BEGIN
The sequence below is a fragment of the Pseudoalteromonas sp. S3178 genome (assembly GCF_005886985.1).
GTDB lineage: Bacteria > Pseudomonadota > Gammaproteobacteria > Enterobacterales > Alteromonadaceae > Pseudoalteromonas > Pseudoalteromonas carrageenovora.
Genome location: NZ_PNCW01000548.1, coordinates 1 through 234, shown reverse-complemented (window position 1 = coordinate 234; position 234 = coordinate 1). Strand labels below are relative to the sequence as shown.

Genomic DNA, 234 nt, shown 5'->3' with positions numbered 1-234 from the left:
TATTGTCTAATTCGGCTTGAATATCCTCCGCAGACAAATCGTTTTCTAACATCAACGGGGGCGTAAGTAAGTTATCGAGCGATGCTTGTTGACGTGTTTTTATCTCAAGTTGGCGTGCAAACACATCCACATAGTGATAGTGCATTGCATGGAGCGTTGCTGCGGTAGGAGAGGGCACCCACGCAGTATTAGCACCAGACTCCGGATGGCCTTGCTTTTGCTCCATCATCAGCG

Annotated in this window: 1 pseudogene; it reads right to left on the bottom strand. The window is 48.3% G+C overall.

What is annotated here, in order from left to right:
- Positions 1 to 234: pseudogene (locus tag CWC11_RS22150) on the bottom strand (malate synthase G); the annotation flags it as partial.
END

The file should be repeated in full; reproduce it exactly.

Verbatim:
The sequence below is a fragment of the Pseudoalteromonas sp. S3178 genome (assembly GCF_005886985.1).
GTDB lineage: Bacteria > Pseudomonadota > Gammaproteobacteria > Enterobacterales > Alteromonadaceae > Pseudoalteromonas > Pseudoalteromonas carrageenovora.
Genome location: NZ_PNCW01000548.1, coordinates 1 through 234, shown reverse-complemented (window position 1 = coordinate 234; position 234 = coordinate 1). Strand labels below are relative to the sequence as shown.

Genomic DNA, 234 nt, shown 5'->3' with positions numbered 1-234 from the left:
TATTGTCTAATTCGGCTTGAATATCCTCCGCAGACAAATCGTTTTCTAACATCAACGGGGGCGTAAGTAAGTTATCGAGCGATGCTTGTTGACGTGTTTTTATCTCAAGTTGGCGTGCAAACACATCCACATAGTGATAGTGCATTGCATGGAGCGTTGCTGCGGTAGGAGAGGGCACCCACGCAGTATTAGCACCAGACTCCGGATGGCCTTGCTTTTGCTCCATCATCAGCG

Annotated in this window: 1 pseudogene; it reads right to left on the bottom strand. The window is 48.3% G+C overall.

What is annotated here, in order from left to right:
- Positions 1 to 234: pseudogene (locus tag CWC11_RS22150) on the bottom strand (malate synthase G); the annotation flags it as partial.